Kid Currey

It was 1974 and I was just a kid looking for heroes. In those days, the idea of kids having someone to look up to was in vogue. It hadn’t yet been marred by athletes betting against their own teams or rock and roll stars wasted on acid – at least in my world. Sports figures, celebrities, maybe a few religious leaders were all on my list of people I admired. But they never quite reached the pinnacle of “hero” for me.

My Uncle Ed flew P-51s in the WWII Pacific Theater. He lost his plane over the Philippines during the war and crash-landed in the jungle. Fortunately for him, the natives found him before the Japanese! His new-found Filipino friends figured out a way to squirrel him back to a U.S. military unit, but it took a few months to do it. What an adventure! Ed was one of my heroes.

I guess I was kind of different than some other kids my age. I didn’t chase after those well-known folks who all the other kids were idolizing. Those movie stars and celebrities were too far away. I intuitively knew there was no way I could really ever get to know them.

I wanted heroes who were close by – who I could talk to and get to know on a more personal level. Plus, a lot of the heroes my friends were chasing after were just loud-mouthed buffoons. Some were pot heads with bloodshot eyes who said, ‘Hey Man!’ too often and exaggerated their vowel sounds. If you were alive back then, you know what I mean.

Anyway, I digress; I was more pragmatic when it came to my relationships – even with those people I idolized. My dad was one of my heroes but for different reasons. I knew him well. He was fallible, and maybe that’s what made him special. His was a redemption story, kind of like ancient Ulysses who needed a ‘long boat ride home’ to reach greatness.

As his son, I was part of dad’s heroic story. I watched him grow up right before my eyes. He and mom were barely out of their teens when I was born. They were still literally teenagers when my brother, their first kiddo, came along.

Dad became a junior high school teacher in 1969. It was a profession that fit him well; he was passionate about his role as an influencer of kids. Social Studies was his primary subject. But he also taught Speech and Drama and Idaho Law. As an Idaho school teacher, he was forced to work through every summer vacation in order to keep the bills paid.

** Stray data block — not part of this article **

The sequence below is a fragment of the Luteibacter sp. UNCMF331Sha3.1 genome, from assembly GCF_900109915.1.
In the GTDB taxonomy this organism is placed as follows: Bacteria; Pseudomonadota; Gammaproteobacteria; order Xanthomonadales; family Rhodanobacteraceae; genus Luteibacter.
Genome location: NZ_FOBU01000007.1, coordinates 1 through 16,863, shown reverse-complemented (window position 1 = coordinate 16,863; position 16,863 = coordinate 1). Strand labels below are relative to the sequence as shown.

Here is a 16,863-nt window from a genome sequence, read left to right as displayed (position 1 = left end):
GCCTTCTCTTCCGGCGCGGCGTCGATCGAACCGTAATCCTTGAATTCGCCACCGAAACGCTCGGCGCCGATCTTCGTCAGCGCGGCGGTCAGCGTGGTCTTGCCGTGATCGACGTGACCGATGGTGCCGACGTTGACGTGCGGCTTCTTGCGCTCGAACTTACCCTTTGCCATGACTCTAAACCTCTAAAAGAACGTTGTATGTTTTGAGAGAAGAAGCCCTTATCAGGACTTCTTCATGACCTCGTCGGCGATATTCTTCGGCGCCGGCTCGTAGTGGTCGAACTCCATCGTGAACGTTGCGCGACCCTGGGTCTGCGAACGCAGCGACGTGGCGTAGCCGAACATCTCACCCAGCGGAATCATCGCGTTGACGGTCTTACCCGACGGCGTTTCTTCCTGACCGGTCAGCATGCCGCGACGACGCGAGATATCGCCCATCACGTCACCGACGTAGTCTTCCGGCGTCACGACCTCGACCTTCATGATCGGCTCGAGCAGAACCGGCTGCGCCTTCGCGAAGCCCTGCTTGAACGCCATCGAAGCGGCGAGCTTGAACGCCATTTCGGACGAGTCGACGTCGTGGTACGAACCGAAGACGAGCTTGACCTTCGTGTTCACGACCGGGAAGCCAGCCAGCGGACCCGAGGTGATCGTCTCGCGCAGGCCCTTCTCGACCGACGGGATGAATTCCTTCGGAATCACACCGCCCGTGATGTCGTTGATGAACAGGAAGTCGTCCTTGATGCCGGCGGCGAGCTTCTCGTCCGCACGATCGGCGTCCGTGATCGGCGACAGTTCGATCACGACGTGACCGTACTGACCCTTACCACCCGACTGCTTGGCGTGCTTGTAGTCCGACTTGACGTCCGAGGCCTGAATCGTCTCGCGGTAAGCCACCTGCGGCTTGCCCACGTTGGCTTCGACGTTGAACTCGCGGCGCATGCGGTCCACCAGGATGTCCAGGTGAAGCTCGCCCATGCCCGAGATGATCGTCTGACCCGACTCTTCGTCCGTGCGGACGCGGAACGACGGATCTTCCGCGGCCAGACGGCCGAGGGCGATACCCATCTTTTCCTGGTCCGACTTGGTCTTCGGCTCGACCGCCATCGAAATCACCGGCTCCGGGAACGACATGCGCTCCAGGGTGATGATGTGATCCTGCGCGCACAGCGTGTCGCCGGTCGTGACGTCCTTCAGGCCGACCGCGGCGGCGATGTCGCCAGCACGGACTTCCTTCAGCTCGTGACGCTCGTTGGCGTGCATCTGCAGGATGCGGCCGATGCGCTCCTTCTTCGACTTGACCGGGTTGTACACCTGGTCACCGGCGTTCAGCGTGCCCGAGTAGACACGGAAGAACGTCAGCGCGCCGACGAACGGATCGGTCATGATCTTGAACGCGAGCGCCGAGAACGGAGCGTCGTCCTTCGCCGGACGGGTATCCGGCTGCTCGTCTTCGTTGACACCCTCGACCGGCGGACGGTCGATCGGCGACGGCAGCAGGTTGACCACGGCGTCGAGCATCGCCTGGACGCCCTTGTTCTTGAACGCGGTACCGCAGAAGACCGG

For six or seven years, he chose summer work driving truck for a river company – Western River Expeditions. It was founded by a guy named Jack Currey who had a penchant for the outdoors and river-running and figured folks would pay good money to float the river. He was right.

Dad’s job was to haul the boats to the put-in spot on the river. Trips were planned all summer on the Main Salmon River, Selway, and Middle Fork of the Salmon River in Idaho. Most of the trips were around five days long. So, after the put-ins, a few days later, dad would drive to the take-out spots and pick up the boats. The cool thing about it all was dad took his kids on all those trips, which were to places with names like Corn Creek, Riggins, Spring Bar, and Dagger Falls.

As a kid, I became absorbed in that outdoor culture of experiences. It wasn’t long before I recognized there was a ‘boatman’ subculture I had never seen before until dad worked for Western River. Part of that subculture – a major part – was the group of men and women who sat at the oars all week, and craftily steered their boats and dudes through the best parts of the rapids without flipping their boats and landing their customers in the churning water.